dyspraxia

(redirected from clumsy child syndrome)
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dyspraxia

(dɪsˈpræksɪə)
n
(Pathology) pathol an impairment in the control of the motor system; it may be developmental or acquired, resulting from a cerebral lesion
[dys- + prax(is) + -ia]
Translations

dyspraxia

[dɪsˈpræksiə] ndyspraxie f

dys·prax·i·a

n. dispraxia, impedimento o dolor al realizar cualquier movimiento coordinado.
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References in periodicals archive ?
Once defined as "clumsy child syndrome", dyspraxia affects the planning of movements and co-ordination as a result of brain messages not being accurately transmitted to the body.
His schoolteachers believed he might have dyspraxia - often called 'clumsy child syndrome'.
Once "cruelly and incorrectly" referred to as "clumsy child syndrome", dyspraxia, which is also known as developmental coordination disorder (DCD), can run in families.
Dyspraxia used to be called the 'clumsy child syndrome' and indicates co-ordination difficulties.
Dyspraxia is also known as "developmental co-ordination disorder" or "clumsy child syndrome" and affects more boys than girls.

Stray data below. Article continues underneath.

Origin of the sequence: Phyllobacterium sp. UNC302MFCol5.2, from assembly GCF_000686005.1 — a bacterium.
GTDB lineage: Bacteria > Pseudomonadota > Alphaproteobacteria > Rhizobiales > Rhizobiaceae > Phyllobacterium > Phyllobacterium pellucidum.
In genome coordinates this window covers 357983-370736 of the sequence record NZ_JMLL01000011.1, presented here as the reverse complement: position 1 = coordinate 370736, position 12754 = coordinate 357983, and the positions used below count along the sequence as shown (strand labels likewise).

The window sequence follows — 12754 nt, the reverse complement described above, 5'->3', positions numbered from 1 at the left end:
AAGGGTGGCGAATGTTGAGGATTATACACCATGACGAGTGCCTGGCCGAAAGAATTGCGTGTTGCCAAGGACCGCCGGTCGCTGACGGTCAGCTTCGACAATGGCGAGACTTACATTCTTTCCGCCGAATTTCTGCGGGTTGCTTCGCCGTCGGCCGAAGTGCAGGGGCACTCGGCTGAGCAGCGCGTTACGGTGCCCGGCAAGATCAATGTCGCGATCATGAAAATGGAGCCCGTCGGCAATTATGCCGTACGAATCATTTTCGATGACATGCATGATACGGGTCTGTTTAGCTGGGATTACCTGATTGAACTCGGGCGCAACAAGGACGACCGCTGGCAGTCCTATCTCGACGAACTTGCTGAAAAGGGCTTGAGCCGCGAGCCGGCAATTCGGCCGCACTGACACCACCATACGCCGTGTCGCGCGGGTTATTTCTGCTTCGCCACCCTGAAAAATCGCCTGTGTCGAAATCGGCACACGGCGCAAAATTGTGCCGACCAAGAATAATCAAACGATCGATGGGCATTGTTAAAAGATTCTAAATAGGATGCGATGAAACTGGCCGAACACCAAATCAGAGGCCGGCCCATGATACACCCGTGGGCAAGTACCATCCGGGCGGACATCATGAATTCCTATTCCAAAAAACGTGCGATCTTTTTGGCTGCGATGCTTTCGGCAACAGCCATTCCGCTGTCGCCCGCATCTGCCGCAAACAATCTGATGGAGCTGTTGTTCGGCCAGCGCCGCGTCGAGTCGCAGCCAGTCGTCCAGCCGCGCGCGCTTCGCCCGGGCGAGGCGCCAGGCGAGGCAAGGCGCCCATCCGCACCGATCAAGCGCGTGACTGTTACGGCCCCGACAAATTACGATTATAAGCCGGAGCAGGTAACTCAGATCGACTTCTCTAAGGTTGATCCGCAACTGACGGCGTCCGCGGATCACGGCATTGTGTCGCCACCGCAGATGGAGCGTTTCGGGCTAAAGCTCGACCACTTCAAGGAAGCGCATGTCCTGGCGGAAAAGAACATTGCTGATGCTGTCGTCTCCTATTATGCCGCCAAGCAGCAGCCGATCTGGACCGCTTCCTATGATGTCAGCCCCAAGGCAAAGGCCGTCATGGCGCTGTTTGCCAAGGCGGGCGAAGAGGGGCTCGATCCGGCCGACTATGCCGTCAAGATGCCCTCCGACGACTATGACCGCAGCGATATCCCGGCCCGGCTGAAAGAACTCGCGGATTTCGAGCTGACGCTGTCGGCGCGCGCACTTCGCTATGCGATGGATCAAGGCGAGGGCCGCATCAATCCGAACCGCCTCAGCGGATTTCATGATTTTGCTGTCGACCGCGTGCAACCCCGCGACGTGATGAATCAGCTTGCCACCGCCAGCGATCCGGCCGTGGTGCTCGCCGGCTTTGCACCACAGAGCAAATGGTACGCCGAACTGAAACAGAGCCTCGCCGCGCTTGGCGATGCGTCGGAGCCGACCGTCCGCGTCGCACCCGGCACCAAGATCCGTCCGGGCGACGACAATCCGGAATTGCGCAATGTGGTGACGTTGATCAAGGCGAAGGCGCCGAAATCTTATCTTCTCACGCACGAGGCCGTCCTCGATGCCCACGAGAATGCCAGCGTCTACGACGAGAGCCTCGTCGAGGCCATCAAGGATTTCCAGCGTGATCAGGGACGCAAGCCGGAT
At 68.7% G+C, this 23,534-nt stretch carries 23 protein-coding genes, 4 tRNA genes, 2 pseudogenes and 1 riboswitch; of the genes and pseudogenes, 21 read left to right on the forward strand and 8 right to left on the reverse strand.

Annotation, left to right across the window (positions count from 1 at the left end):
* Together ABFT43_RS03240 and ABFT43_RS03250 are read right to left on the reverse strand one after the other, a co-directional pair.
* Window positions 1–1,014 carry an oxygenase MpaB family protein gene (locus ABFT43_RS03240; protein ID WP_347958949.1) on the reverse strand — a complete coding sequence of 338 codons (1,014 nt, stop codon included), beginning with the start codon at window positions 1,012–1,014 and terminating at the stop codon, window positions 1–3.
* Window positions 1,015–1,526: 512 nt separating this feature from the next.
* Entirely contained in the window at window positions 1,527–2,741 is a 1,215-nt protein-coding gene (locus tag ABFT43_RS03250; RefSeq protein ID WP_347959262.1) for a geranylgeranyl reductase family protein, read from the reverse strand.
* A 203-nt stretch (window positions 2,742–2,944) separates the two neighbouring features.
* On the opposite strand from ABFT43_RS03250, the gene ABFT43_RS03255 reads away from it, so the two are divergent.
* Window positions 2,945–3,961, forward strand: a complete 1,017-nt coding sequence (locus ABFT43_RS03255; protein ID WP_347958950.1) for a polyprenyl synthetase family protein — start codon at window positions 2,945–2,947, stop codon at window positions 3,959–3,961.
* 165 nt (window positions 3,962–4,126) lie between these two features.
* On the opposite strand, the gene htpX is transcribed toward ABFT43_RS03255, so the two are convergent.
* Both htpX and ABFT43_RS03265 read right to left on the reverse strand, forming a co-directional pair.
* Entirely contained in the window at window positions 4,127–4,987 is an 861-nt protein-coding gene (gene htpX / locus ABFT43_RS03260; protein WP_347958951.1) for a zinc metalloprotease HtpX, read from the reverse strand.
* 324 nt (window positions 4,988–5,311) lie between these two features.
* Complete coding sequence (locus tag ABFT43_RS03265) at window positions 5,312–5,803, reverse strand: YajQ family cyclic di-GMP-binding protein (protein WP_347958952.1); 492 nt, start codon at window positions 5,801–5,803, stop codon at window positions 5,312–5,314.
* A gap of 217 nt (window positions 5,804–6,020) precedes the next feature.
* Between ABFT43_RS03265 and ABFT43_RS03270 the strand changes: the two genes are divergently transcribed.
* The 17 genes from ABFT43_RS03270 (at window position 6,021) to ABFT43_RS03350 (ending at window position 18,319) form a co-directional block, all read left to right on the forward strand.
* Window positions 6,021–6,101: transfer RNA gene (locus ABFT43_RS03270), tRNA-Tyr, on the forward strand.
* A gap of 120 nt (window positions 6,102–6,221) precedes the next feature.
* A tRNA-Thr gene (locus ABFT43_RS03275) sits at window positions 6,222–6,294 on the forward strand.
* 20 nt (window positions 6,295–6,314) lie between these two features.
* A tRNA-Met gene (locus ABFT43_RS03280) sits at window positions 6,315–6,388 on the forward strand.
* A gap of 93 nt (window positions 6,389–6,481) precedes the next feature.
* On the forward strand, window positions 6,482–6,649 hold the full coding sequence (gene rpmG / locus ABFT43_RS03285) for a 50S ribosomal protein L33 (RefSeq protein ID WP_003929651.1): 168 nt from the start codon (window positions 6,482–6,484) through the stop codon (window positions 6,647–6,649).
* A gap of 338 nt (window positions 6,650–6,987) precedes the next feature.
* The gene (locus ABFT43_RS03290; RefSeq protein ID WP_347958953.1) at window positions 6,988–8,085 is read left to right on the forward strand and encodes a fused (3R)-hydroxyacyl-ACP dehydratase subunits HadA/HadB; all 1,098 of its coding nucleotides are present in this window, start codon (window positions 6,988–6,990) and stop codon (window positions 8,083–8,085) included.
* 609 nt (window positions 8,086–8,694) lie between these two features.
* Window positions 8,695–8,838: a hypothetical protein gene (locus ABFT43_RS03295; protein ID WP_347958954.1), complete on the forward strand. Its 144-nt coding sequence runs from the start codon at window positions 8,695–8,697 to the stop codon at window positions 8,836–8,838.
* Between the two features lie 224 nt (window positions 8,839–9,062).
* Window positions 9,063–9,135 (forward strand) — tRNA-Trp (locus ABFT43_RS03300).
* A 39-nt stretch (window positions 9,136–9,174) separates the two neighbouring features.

The condition is also known as "developmental co-ordination disorder" or "clumsy child syndrome".
It used to be called "clumsy child syndrome" and now many refer to it as a hidden condition, because children don't appear any different from those without it.
Dyspraxia, also known as 'clumsy child syndrome', is a difficulty with thinking out, planning and carrying out sensory and motor tasks.
Dyspraxia, sometimes known as clumsy child syndrome, is a condition which affects a child's speech, co-ordination and social skills, and can often be missed by teachers and parents.
The 15-year-old suffers from 'clumsy child syndrome' and her family say the school failed to protect her.
A teenager who has so-called 'clumsy child syndrome' has stumbled on an incredible personal cure.
More than pounds 100,000 of Lottery money is to be spent getting youngsters who suffer from socalled 'clumsy child syndrome' to skateboard, ride BMX bikes and rollerblade in Worcestershire, writes Shahid Naqvi.